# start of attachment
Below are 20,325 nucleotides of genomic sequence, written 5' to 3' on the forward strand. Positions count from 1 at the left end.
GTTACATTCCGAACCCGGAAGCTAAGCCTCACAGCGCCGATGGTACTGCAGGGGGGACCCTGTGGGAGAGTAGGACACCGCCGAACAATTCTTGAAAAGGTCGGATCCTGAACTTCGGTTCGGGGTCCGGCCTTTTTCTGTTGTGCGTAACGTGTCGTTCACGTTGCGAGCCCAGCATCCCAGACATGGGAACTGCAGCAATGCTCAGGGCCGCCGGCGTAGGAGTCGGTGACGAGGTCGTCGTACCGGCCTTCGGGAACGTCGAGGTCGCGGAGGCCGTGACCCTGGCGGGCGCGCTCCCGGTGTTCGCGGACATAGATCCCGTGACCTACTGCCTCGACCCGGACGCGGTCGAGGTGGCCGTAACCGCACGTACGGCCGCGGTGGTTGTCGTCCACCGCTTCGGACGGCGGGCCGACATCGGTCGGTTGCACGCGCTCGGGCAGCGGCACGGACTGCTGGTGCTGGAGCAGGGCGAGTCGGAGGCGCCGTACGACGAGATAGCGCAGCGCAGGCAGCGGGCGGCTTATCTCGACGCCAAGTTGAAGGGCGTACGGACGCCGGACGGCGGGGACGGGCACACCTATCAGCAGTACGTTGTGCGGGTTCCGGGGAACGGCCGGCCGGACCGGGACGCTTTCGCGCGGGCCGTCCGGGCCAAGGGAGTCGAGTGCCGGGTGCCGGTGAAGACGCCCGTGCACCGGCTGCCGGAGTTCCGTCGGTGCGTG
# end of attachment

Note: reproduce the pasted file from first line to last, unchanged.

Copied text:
Below are 20,325 nucleotides of genomic sequence, written 5' to 3' on the forward strand. Positions count from 1 at the left end.
GTTACATTCCGAACCCGGAAGCTAAGCCTCACAGCGCCGATGGTACTGCAGGGGGGACCCTGTGGGAGAGTAGGACACCGCCGAACAATTCTTGAAAAGGTCGGATCCTGAACTTCGGTTCGGGGTCCGGCCTTTTTCTGTTGTGCGTAACGTGTCGTTCACGTTGCGAGCCCAGCATCCCAGACATGGGAACTGCAGCAATGCTCAGGGCCGCCGGCGTAGGAGTCGGTGACGAGGTCGTCGTACCGGCCTTCGGGAACGTCGAGGTCGCGGAGGCCGTGACCCTGGCGGGCGCGCTCCCGGTGTTCGCGGACATAGATCCCGTGACCTACTGCCTCGACCCGGACGCGGTCGAGGTGGCCGTAACCGCACGTACGGCCGCGGTGGTTGTCGTCCACCGCTTCGGACGGCGGGCCGACATCGGTCGGTTGCACGCGCTCGGGCAGCGGCACGGACTGCTGGTGCTGGAGCAGGGCGAGTCGGAGGCGCCGTACGACGAGATAGCGCAGCGCAGGCAGCGGGCGGCTTATCTCGACGCCAAGTTGAAGGGCGTACGGACGCCGGACGGCGGGGACGGGCACACCTATCAGCAGTACGTTGTGCGGGTTCCGGGGAACGGCCGGCCGGACCGGGACGCTTTCGCGCGGGCCGTCCGGGCCAAGGGAGTCGAGTGCCGGGTGCCGGTGAAGACGCCCGTGCACCGGCTGCCGGAGTTCCGTCGGTGCGTG